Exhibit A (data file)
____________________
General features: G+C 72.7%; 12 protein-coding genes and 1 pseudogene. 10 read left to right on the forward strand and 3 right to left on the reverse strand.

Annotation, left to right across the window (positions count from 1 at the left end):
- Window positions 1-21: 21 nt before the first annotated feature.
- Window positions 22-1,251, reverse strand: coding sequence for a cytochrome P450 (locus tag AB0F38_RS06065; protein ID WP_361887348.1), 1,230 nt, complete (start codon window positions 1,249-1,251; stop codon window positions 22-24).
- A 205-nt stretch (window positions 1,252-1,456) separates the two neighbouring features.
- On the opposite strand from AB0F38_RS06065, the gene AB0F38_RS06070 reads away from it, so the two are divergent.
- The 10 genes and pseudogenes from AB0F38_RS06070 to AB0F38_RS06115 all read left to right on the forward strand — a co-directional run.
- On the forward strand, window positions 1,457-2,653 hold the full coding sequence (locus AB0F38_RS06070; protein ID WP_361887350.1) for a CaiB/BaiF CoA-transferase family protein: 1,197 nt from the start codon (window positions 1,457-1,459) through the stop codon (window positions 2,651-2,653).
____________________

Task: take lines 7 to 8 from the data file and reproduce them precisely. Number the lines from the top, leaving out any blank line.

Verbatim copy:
- The 10 genes and pseudogenes from AB0F38_RS06070 to AB0F38_RS06115 all read left to right on the forward strand — a co-directional run.
- On the forward strand, window positions 1,457-2,653 hold the full coding sequence (locus AB0F38_RS06070; protein ID WP_361887350.1) for a CaiB/BaiF CoA-transferase family protein: 1,197 nt from the start codon (window positions 1,457-1,459) through the stop codon (window positions 2,651-2,653).